Rome Shot 86

About Fr. John Zuhlsdorf

Fr. Z is the guy who runs this blog. o{]:¬)
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  1. Sid Cundiff in NC says:

    San Girolamo della Carità?

  2. richdel says:

    Is that Our Lady Refuge of Sinners above the altar?

  3. Gab says:

    Doing a search, it appears to be Spada Chapel by Francesco Borromini in the Church of San Girolamo della Carità in Rome. Looking forward to ThePapalCount’s information about this chapel.

  4. ThePapalCount says:

    At first glance one might think that this is in FzZ’s apartment.
    But, no— it is the little church of St Girolamo found on an obscure street in the area of the Campo di Fiori in central Rome. Its a masterpiece of beauty and the Spada chapel especially so. In the photo what appears as tapestry is marble. The chapel was gifted by the Roman Spada family.
    To appreciate this rarely visited little church is to know that it is closely associated with St Philip Neri who lived in the middle 1500s. St Philip, who was greatly loved by the people of Rome, is known for his sense of humor and boundless joy. The love and life of God simply overflowed in his life and his saintly manner endeared him to many. Neri founded a small group of priests into a community of consecrated life called the Oratorians…or priests and brothers of the Oratory. (Oratory being a place of worship and prayer) The early community met here in this church (an oratory) until a larger church could be built nearby. St Philip directed the construction of a massive church, ornately decorated, dedicated to Mary. Romans called it the Chiesa Nuovo or “New Church” – because it was a new church. Well, the name stuck and even today its known as the Chiesa Nuova – the “New Church”. The community of the Oratory moved there and lived a common life but St Philip remained here in St Girolamo for sometime before moving into the New Church. So, this church is closely connected with the Oratory of St Philip Neri and the church includes many artistic pieces highlighting St Philip. The church is deeply cherished by St Philip’s religious community to this very day. The Chiesa Nuova of St Philip, where he is now entombed, is but a short walk away.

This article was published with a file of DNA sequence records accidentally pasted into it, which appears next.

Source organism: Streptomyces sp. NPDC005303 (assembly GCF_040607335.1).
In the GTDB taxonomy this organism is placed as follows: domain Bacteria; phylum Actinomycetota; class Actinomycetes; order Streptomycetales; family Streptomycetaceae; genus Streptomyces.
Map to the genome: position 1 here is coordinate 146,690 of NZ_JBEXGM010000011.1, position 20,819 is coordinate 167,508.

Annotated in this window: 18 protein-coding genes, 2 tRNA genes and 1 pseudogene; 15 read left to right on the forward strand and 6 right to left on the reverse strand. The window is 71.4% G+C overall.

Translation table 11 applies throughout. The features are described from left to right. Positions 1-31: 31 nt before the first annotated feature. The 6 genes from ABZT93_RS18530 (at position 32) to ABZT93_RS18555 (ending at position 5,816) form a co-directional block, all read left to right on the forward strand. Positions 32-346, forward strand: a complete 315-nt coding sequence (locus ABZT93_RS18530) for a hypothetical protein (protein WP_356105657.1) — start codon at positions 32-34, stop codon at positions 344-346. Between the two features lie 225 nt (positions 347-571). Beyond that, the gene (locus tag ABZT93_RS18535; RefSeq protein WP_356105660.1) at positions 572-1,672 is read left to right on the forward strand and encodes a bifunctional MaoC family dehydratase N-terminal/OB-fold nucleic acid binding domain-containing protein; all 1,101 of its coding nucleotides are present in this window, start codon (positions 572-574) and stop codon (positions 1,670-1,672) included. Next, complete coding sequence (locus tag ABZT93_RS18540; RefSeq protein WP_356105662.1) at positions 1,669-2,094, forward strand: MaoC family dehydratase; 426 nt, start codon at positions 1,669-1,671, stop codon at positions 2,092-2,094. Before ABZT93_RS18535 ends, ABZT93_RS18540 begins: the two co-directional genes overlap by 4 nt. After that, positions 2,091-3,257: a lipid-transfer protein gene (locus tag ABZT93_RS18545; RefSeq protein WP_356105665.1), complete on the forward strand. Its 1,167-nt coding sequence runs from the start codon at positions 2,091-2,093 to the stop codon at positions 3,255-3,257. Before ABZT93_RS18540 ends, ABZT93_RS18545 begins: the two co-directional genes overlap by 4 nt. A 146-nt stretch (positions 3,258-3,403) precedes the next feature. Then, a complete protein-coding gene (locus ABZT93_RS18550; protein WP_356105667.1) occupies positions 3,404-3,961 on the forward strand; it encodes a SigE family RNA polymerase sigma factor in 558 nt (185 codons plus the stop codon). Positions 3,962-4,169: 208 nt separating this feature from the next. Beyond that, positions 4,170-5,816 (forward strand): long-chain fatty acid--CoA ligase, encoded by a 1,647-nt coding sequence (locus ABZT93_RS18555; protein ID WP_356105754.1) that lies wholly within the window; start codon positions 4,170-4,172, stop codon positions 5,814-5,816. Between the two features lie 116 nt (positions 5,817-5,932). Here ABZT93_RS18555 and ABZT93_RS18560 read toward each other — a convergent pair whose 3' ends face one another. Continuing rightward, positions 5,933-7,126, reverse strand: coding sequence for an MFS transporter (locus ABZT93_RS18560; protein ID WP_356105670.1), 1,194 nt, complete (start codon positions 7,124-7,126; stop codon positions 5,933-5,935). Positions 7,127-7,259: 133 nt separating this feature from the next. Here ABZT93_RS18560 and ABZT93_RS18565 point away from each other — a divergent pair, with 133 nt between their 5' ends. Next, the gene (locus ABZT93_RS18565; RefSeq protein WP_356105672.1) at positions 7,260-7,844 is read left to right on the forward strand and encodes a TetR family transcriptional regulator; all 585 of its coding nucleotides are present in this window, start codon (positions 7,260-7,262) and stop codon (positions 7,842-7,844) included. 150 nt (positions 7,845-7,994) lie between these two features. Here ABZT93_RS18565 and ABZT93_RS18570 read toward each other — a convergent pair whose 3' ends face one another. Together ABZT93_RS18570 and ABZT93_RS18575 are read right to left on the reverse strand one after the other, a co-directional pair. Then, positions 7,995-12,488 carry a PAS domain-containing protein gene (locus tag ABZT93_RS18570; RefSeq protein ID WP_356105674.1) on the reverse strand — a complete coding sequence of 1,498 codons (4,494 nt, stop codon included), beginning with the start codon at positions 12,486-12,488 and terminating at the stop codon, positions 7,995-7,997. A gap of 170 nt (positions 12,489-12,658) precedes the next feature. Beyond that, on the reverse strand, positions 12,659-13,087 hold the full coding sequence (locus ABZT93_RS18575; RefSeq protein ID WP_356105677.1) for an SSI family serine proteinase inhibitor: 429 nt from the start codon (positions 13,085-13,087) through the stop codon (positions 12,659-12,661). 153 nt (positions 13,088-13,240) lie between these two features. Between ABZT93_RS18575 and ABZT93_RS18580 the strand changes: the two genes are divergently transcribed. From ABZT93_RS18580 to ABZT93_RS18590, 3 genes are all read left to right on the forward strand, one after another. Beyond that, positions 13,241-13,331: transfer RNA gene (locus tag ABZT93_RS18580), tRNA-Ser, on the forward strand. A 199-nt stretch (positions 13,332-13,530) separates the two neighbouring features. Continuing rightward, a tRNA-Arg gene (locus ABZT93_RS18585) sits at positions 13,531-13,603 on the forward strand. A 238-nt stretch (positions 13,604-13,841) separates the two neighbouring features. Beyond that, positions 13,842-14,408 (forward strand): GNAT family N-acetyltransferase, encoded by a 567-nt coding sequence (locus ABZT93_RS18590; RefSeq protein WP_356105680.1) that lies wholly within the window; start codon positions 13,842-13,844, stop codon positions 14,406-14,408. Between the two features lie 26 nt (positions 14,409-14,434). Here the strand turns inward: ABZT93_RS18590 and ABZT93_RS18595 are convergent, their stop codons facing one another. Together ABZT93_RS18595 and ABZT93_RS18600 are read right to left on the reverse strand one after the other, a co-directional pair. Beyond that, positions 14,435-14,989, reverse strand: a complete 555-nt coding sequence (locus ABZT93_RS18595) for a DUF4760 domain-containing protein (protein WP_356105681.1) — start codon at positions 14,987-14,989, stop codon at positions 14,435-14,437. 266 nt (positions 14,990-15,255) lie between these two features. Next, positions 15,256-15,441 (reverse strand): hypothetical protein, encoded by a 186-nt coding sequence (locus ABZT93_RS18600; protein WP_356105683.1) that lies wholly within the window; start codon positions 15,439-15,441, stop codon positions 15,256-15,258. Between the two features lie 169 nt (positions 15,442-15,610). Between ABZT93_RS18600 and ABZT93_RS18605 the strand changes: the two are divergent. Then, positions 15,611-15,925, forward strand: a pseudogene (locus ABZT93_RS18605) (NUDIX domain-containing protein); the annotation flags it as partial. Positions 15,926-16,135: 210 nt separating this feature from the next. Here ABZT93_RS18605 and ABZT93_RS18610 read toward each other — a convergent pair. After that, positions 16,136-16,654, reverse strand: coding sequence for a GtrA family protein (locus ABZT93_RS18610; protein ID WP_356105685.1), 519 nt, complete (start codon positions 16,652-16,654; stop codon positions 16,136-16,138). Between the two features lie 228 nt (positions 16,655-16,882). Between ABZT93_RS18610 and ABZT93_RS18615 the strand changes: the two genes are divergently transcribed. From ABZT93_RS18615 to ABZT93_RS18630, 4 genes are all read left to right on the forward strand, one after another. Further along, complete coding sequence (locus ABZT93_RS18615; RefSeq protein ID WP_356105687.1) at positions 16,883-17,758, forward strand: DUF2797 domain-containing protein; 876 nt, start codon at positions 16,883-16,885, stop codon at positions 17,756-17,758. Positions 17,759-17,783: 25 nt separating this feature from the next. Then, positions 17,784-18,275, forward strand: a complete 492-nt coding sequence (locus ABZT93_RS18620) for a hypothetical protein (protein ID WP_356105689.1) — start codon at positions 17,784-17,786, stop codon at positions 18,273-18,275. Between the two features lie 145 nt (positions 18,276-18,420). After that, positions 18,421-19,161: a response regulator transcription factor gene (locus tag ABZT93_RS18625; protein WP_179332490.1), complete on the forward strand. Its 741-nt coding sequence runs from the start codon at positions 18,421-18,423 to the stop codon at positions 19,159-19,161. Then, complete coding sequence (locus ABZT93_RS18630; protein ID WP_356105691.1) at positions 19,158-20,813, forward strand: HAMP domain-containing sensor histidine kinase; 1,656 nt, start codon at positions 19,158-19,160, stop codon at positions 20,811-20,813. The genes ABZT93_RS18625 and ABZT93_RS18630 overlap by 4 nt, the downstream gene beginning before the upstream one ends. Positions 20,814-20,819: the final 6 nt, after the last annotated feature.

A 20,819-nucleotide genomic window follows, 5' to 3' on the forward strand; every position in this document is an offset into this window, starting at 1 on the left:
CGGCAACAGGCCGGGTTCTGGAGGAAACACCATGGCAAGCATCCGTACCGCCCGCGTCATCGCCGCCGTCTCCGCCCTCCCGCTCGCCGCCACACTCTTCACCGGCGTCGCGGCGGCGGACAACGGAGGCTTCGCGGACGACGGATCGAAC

The Oratory movement was successful in its growth throughout Italy, France, and in the 1800s, in England, where there are several Oratories of St Philip, most notably in Birmingham (long time home of St John Cardinal Newman – a priest of the Oratory) and London’s Brompton Oratory.
    So, this church which houses the Spada chapel seen above, is a beautiful little treasure on a Roman backstreet and on such streets there is always treasure to be found. If you are devoted to the wonderful St Philip Neri then this church as well as the Chiesa Nuova are musts to visit and spend time in prayer on any Roman trip. And in London visit the Brompton Oratory for High Mass Sunday morning and Benediction in the afternoon. The Brompton Oratory is near Harrod’s, the famous department store in Knightsbridge.

    [And, in the other direction, the V & A.]

  5. Gab says:

    @ThePapalCount, many thanks again for your entertaining information. Can you tell me please who are the two figures reclining on either side of the chapel?

  6. ThePapalCount says:

    @Gab I was in the chapel with a priest friend who wanted me to see the marble in the Spada chapel. He was anxious to show off the communion rail which appears to be cloth but is solid marble. But, even close up you can be fooled but certainly amazed at the artistic skill and genius at work here. the sculpting is exceptional. This chapel was a gift to the church by the wealthy Roman Spada family. The two recumbent figures are not saints(not canonized ones) but Spada family members reclining to admire the gift of this chapel they so generously donated to this little church. This is a very beautiful church overall.

  7. mamajen says:

    I can’t stop looking at this creative little space. There is so much to take in. I particularly like the altar rail. I also like the reclining figures, one of which appears to be looking up at the painting, the other at the crucifix maybe? It looks like the panels of “fabric” on either side of the altar are carved stone as well. Very cool.

  8. Gab says:

    Thank you, ThePapalCount!

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